Within half an hour of Jeremy Corbyn seemingly mouthing “stupid woman” in reference to Theresa May at Prime Minister’s Questions today, I had been asked by four separate men why it’s different when a man calls a man a stupid man. Within an hour, I’d decided that I’d have to write something outlining exactly why.
I have some previous in this area: ever since I began working in journalism, I’ve been accused of being a “stupid woman” by armchair commentators below the line on my articles and across social media. My male colleagues were often accused of being stupid too (although, more often than not, they would first be accused of being nasty, wicked or deliberately obtuse, whereas people who don’t like what women write usually reach for an adjective implying that the woman in question is incapable of understanding or in possession of a low IQ). They weren’t, however, called “stupid man”.
When we reach for a word that qualifies “stupid”, we try and go for something that reinforces the insult. “Stupid idiot” is one that gets bandied around a lot; in Dad’s Army, Private Pike is famously frequently referred to as “stupid boy” by the disparaging Captain Mainwaring. “Stupid man” is much less commonly used, simply because it doesn’t have the same effect as when you deploy an extra qualifying word to underline exactly how stupid the person you’re referring to is.
Is every single person who says “stupid woman” a raging misogynist? Of course not. Many people who use the term might even be women themselves. We all grew up in a patriarchal society where women are generally seen as less competent than men: that’s one of the main reasons why we have a stubbornly persistent gender pay gap. Nor is every person who initially misunderstands the significance of using the term a secret sexist pig. But there is no excuse for pretending the context doesn’t exist once a woman (or a man) has patiently explained it to you. Trust that these people aren’t lying to you. Occam’s Razor suggests that there isn’t actually a worldwide conspiracy of women trying to make people believe in a “victimhood culture”; we just want you to understand the experiences we have in the world that we share.
I shouldn’t have to point this out, but it’s especially hard to swallow when someone mockingly brings up a woman’s gender in parliament, where every British citizen is supposed to be represented (despite 78 per cent of MPs being male.) It was horrible to watch when David Cameron told Angela Eagle to “calm down, dear” and it’s extremely disappointing if Jeremy Corbyn, the leader of a left-wing opposition party, stooped to similar lows today (his spokesperson has said that there is no basis for an apology as Corbyn mouthed “stupid people” at the Tory frontbench. I have slowed down and rewatched the footage a number of times and I can’t say with 100 per cent certainty that he did mouth “woman” rather than “people”, though Evelyn Glennie, who is deaf and lip-reads, has reportedly said she is sure that it’s “woman” and I’m inclined to believe her).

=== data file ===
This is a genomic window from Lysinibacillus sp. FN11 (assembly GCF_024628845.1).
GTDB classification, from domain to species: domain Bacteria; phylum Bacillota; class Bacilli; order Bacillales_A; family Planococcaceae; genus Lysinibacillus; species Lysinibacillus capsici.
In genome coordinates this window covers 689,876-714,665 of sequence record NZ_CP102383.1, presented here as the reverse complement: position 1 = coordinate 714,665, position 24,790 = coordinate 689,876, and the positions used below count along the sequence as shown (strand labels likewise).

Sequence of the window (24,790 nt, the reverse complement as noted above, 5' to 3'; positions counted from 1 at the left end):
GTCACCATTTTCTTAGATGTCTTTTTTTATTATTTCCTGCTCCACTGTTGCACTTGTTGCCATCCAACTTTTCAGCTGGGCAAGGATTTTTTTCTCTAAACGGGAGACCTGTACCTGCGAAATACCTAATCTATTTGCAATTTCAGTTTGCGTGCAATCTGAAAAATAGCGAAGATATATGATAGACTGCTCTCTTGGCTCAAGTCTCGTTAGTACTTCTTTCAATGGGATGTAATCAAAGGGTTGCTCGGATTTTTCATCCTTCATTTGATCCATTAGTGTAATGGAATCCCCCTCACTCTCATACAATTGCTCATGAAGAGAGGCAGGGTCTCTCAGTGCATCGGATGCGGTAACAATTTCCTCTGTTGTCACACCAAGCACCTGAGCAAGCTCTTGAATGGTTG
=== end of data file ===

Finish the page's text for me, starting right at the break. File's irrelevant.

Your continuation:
A depressing facet of this entire controversy is how much it will be jumped upon by men who have never once concerned themselves with feminism but will now proclaim their outrage at the mere possibility that Corbyn might have used the offending phrase. Watching right-wing tabloids use the row as a stick with which to beat lefties is just as depressing as the thing being said in the first place. I’m well aware that men who might call their colleagues or relatives stupid women when they know they’re not being overheard by female peers will pretend to be champions of gender equality the moment the Labour leader seems to have said something sexist. But claiming that we should jettison discussions about women’s rights because they “distract from the cause” is a poisonous and persistent problem for the left, and choosing to hush things up because they aren’t convenient for Labour isn’t progressive.
Andrea Leadsom made a good point (something I never thought I’d write) in the House directly after the Corbyn controversy erupted, when she stood up and asked Speaker John Bercow why he never apologised for calling her a “stupid woman” under similar circumstances. Clearly a number of men who work in politics disrespect their female colleagues. Clearly not enough is being done about it. And clearly this argument goes beyond party politics, red-top front pages and irreverent jokes on Twitter.
A long time ago, I voted for Jeremy Corbyn to become leader of the Labour Party. Nowadays, there are some ideas he has which I absolutely agree with and some which I am opposed to. I’m deeply saddened if, in an unguarded moment, “stupid woman” was what came automatically out of his mouth. It’s not acceptable, and it falls well below my expectations of any political leader (expectations I still struggle to hold on to, even in the age of Donald Trump).
I also believe in the power of apology, education and open discussion, and would like to hear him address the issue head-on. If no one is brave enough to own up to their mistakes and make a public effort to do better, then it makes it very difficult for any prejudice to be fully eradicated. All of which is to say that I believe in rehabilitation (I’m a Labour voter, after all), but I’m still angry. Male readers would do well to consider whether they might feel the same about “stupid man” if it was said after 2,000-plus years of matriarchal oppression.
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